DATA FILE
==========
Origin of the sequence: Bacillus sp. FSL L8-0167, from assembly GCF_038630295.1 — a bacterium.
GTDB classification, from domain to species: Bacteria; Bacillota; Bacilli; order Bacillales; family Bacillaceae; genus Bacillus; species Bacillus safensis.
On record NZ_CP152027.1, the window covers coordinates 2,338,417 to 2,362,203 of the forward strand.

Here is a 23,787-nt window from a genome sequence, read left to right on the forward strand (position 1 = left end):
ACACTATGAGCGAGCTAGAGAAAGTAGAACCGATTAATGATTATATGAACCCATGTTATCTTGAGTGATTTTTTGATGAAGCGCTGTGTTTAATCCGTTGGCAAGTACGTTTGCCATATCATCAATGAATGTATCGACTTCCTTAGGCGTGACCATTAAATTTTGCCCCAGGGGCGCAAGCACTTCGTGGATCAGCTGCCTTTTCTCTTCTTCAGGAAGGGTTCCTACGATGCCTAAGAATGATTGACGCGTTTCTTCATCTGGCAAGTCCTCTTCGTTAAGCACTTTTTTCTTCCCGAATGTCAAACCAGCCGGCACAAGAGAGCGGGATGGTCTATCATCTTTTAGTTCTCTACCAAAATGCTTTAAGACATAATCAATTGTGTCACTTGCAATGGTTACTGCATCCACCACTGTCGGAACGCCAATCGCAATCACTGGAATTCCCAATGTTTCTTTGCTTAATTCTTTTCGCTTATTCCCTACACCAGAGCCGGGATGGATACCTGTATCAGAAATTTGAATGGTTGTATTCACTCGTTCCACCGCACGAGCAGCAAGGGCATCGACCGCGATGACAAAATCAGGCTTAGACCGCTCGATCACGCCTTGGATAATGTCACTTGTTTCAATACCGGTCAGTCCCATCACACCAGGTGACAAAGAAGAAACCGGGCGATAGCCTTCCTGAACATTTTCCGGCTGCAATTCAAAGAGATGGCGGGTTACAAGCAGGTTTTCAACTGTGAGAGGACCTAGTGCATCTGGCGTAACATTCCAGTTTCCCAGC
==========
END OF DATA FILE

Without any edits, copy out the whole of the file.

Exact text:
Origin of the sequence: Bacillus sp. FSL L8-0167, from assembly GCF_038630295.1 — a bacterium.
GTDB classification, from domain to species: Bacteria; Bacillota; Bacilli; order Bacillales; family Bacillaceae; genus Bacillus; species Bacillus safensis.
On record NZ_CP152027.1, the window covers coordinates 2,338,417 to 2,362,203 of the forward strand.

Here is a 23,787-nt window from a genome sequence, read left to right on the forward strand (position 1 = left end):
ACACTATGAGCGAGCTAGAGAAAGTAGAACCGATTAATGATTATATGAACCCATGTTATCTTGAGTGATTTTTTGATGAAGCGCTGTGTTTAATCCGTTGGCAAGTACGTTTGCCATATCATCAATGAATGTATCGACTTCCTTAGGCGTGACCATTAAATTTTGCCCCAGGGGCGCAAGCACTTCGTGGATCAGCTGCCTTTTCTCTTCTTCAGGAAGGGTTCCTACGATGCCTAAGAATGATTGACGCGTTTCTTCATCTGGCAAGTCCTCTTCGTTAAGCACTTTTTTCTTCCCGAATGTCAAACCAGCCGGCACAAGAGAGCGGGATGGTCTATCATCTTTTAGTTCTCTACCAAAATGCTTTAAGACATAATCAATTGTGTCACTTGCAATGGTTACTGCATCCACCACTGTCGGAACGCCAATCGCAATCACTGGAATTCCCAATGTTTCTTTGCTTAATTCTTTTCGCTTATTCCCTACACCAGAGCCGGGATGGATACCTGTATCAGAAATTTGAATGGTTGTATTCACTCGTTCCACCGCACGAGCAGCAAGGGCATCGACCGCGATGACAAAATCAGGCTTAGACCGCTCGATCACGCCTTGGATAATGTCACTTGTTTCAATACCGGTCAGTCCCATCACACCAGGTGACAAAGAAGAAACCGGGCGATAGCCTTCCTGAACATTTTCCGGCTGCAATTCAAAGAGATGGCGGGTTACAAGCAGGTTTTCAACTGTGAGAGGACCTAGTGCATCTGGCGTAACATTCCAGTTTCCCAGC